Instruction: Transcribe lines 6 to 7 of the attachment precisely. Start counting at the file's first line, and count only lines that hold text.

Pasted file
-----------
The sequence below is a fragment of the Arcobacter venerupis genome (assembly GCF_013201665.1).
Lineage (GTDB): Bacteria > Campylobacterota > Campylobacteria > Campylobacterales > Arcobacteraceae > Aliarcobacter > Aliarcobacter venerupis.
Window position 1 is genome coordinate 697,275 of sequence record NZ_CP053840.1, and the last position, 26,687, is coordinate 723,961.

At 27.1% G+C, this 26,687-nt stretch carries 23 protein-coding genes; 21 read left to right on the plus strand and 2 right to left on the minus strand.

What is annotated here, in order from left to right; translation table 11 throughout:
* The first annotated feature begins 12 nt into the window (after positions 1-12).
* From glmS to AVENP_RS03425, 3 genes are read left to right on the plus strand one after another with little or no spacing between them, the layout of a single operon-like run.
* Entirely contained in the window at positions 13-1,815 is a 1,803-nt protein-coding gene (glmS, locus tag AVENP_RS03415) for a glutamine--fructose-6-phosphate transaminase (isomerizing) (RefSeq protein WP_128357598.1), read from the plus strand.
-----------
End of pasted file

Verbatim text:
* The first annotated feature begins 12 nt into the window (after positions 1-12).
* From glmS to AVENP_RS03425, 3 genes are read left to right on the plus strand one after another with little or no spacing between them, the layout of a single operon-like run.